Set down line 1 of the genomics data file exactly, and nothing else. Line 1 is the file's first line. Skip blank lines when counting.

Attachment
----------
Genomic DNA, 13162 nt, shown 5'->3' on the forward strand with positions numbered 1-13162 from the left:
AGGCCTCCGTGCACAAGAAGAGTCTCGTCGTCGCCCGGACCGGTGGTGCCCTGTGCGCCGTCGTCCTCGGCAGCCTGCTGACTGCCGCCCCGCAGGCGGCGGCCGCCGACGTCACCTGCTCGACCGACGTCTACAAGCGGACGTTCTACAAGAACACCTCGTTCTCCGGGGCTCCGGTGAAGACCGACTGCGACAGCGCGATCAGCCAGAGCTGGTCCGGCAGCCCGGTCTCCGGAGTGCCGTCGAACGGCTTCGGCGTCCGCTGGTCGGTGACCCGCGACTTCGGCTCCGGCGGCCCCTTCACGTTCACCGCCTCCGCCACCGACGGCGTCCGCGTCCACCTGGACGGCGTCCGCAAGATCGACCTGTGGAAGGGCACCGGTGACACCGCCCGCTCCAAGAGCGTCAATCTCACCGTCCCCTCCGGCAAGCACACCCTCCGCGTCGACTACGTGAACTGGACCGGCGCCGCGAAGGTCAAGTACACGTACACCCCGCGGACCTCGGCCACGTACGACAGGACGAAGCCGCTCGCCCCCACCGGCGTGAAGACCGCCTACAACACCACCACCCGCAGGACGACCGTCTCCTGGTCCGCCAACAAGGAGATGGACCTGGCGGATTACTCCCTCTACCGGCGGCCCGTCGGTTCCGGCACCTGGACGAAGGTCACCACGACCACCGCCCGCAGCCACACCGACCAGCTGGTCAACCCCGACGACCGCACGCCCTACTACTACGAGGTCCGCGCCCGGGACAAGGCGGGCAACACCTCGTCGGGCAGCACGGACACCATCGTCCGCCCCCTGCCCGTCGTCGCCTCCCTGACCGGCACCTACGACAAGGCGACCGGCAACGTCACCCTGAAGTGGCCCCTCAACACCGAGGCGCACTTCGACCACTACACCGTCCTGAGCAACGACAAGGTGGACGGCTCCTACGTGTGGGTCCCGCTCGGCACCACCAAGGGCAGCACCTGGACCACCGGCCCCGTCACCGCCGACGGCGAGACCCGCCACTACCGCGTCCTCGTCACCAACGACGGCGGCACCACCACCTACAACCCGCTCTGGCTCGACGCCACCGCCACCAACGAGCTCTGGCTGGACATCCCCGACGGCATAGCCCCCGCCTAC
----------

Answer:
Genomic DNA, 13162 nt, shown 5'->3' on the forward strand with positions numbered 1-13162 from the left: